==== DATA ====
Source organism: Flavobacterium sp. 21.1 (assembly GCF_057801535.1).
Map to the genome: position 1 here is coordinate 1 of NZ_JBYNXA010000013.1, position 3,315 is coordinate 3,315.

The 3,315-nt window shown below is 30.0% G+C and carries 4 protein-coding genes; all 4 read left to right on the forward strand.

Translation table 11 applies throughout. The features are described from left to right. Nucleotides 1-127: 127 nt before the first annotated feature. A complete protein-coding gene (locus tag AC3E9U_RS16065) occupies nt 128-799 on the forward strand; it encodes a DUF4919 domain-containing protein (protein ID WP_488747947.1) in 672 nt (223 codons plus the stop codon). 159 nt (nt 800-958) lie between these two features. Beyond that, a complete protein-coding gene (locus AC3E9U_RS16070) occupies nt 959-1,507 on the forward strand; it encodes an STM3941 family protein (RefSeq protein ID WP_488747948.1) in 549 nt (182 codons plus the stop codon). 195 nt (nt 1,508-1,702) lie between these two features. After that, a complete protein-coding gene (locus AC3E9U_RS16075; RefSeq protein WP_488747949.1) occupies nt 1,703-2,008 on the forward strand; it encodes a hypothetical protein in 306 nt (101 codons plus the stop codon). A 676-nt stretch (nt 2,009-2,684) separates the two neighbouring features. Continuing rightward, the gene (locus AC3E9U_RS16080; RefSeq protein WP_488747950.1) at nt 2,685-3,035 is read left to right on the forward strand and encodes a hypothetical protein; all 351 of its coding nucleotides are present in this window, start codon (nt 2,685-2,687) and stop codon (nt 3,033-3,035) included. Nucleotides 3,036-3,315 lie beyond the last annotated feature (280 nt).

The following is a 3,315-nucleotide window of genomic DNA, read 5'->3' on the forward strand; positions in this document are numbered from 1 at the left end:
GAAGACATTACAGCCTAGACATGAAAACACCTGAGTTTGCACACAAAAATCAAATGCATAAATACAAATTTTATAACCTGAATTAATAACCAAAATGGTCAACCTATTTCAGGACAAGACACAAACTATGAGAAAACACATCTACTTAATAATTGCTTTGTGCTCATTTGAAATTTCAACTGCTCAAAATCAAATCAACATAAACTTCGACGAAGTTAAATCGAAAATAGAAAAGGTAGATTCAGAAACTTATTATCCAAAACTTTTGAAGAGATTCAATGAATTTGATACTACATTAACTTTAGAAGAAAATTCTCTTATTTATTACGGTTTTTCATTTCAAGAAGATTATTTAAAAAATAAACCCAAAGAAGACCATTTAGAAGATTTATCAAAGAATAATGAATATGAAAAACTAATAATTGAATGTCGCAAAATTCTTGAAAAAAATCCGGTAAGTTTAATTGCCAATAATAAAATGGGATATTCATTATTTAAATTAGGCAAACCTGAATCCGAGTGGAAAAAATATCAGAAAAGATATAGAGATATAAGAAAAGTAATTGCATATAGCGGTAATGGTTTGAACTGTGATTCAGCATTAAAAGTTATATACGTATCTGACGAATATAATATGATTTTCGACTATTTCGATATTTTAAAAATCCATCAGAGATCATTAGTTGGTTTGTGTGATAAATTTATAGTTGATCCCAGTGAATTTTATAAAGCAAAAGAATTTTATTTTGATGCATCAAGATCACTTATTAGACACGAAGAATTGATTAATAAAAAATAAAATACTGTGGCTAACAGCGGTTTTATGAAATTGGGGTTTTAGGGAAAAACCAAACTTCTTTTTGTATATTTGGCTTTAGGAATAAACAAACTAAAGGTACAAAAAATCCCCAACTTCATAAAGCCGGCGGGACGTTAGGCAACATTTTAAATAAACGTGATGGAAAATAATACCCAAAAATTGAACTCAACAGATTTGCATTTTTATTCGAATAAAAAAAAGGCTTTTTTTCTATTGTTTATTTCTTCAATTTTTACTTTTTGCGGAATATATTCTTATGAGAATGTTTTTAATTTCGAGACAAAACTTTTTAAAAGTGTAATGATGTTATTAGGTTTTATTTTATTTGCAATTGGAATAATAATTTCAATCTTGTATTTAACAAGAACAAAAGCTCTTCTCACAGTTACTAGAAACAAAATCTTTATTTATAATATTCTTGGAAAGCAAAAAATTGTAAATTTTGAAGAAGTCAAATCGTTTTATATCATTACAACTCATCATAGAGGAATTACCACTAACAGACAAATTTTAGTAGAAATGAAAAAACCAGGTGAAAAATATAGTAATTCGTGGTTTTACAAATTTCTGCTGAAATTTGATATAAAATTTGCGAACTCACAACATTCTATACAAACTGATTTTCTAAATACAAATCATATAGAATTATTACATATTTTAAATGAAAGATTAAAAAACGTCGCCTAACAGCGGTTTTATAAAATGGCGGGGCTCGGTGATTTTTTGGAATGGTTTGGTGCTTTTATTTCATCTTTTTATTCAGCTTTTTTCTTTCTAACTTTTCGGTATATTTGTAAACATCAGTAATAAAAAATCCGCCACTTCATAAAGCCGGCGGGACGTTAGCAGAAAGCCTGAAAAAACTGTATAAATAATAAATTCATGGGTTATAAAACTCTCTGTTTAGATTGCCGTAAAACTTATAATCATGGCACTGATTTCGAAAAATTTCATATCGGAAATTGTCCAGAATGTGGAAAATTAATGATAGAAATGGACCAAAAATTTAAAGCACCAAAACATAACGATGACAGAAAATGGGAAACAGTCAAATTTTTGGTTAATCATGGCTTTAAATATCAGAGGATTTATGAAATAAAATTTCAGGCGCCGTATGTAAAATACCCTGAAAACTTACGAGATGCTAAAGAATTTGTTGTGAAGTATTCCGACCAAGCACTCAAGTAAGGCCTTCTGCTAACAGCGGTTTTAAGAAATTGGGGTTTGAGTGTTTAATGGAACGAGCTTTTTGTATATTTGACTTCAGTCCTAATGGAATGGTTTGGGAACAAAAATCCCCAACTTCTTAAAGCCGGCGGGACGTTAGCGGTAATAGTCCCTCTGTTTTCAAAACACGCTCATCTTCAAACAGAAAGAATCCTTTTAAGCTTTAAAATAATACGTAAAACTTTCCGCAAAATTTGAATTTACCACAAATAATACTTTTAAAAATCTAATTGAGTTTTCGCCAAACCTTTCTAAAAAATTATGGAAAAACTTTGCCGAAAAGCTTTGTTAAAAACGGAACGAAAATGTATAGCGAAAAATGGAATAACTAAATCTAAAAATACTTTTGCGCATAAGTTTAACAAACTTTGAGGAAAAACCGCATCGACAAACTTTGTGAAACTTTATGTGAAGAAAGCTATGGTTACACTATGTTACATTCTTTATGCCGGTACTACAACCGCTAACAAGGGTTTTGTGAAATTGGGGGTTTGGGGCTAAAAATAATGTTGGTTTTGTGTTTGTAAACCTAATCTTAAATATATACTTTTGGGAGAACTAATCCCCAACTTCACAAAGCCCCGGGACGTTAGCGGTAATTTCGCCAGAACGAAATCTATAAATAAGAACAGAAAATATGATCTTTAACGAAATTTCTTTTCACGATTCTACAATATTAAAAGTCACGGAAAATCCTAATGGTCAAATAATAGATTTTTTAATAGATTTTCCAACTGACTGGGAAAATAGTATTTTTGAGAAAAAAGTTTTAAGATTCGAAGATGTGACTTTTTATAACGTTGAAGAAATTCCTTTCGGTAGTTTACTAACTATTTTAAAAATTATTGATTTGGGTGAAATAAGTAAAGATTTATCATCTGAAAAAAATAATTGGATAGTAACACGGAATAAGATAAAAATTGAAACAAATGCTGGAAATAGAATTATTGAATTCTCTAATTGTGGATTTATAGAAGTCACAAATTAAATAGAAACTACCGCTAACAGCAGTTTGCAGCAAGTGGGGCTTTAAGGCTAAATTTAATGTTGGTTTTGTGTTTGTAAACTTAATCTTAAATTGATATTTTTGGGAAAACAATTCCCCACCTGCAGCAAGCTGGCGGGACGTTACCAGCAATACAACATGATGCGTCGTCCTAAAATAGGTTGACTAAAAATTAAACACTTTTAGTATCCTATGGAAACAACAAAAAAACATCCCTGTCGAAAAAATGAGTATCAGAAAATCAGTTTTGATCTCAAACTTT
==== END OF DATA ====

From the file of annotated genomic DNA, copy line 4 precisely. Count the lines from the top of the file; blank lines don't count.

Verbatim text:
Translation table 11 applies throughout. The features are described from left to right. Nucleotides 1-127: 127 nt before the first annotated feature. A complete protein-coding gene (locus tag AC3E9U_RS16065) occupies nt 128-799 on the forward strand; it encodes a DUF4919 domain-containing protein (protein ID WP_488747947.1) in 672 nt (223 codons plus the stop codon). 159 nt (nt 800-958) lie between these two features. Beyond that, a complete protein-coding gene (locus AC3E9U_RS16070) occupies nt 959-1,507 on the forward strand; it encodes an STM3941 family protein (RefSeq protein ID WP_488747948.1) in 549 nt (182 codons plus the stop codon). 195 nt (nt 1,508-1,702) lie between these two features. After that, a complete protein-coding gene (locus AC3E9U_RS16075; RefSeq protein WP_488747949.1) occupies nt 1,703-2,008 on the forward strand; it encodes a hypothetical protein in 306 nt (101 codons plus the stop codon). A 676-nt stretch (nt 2,009-2,684) separates the two neighbouring features. Continuing rightward, the gene (locus AC3E9U_RS16080; RefSeq protein WP_488747950.1) at nt 2,685-3,035 is read left to right on the forward strand and encodes a hypothetical protein; all 351 of its coding nucleotides are present in this window, start codon (nt 2,685-2,687) and stop codon (nt 3,033-3,035) included. Nucleotides 3,036-3,315 lie beyond the last annotated feature (280 nt).